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Under pressure from business groups, including the Alliance for Automotive Innovation (the newly merged Auto Alliance representing U.S. automakers and Association of Global Automakers), the Trump Administration has pushed implementation of the U.S.-Mexico-Canada Agreement (USMCA) one month to July 1, 2020.

A replacement for the North American Free Trade Agreement (NAFTA), the USMCA has several automotive-specific requirements including the need to pay workers at least $16 per hour to win tariff-free trading rights, a rate that few manufacturers in Mexico meet. The deal was supposed to go into effect on June 1, 2020, but automotive and other manufacturing executives asked for a delay as they struggled to manage the COVID-19 pandemic.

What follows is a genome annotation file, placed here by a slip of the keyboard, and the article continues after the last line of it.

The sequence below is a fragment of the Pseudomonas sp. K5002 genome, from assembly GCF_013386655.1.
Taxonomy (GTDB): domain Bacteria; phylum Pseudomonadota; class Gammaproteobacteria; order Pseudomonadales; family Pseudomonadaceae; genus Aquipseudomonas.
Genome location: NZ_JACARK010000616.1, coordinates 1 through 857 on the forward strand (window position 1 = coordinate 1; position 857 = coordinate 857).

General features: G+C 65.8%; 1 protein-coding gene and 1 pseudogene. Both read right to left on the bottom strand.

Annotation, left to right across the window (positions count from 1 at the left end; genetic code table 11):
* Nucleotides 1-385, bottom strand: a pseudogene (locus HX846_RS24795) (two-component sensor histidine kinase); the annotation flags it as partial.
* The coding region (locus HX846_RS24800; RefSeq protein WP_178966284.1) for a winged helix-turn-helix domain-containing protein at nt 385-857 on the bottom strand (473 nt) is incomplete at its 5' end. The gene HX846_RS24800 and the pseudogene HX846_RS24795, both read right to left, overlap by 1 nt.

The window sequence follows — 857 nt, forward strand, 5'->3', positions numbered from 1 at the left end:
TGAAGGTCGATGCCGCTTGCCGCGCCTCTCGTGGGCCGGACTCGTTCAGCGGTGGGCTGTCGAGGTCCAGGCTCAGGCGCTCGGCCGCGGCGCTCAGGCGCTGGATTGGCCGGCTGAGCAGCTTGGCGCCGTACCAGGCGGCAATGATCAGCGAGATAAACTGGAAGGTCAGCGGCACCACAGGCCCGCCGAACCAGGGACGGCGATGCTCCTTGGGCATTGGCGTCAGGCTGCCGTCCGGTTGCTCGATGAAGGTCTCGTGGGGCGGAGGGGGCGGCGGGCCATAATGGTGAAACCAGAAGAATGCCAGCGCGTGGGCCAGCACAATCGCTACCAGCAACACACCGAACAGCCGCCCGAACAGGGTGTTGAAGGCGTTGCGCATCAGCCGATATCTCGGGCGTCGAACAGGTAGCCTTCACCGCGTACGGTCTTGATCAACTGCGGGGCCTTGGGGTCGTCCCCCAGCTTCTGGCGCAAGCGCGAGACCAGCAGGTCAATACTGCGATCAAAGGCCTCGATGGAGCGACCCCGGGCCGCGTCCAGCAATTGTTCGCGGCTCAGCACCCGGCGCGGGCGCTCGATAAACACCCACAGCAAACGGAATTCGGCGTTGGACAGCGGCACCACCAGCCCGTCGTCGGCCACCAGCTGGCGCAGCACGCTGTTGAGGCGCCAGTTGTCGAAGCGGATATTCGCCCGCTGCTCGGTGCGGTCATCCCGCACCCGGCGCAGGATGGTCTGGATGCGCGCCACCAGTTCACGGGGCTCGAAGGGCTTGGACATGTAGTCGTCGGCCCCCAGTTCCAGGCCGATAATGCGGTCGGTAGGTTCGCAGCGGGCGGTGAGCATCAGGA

In late April, U.S. Trade Representative (USTR) Robert Lighthizer notified Congress that Canada and Mexico have taken measures necessary to comply with the USMCA, the last formal step needed before implementation in July.

“The crisis and recovery from the COVID-19 pandemic demonstrates that now, more than ever, the United States should strive to increase manufacturing capacity and investment in North America,” Lighthizer says in his letter to Congress. “The USMCA’s entry into force is a landmark achievement in that effort.;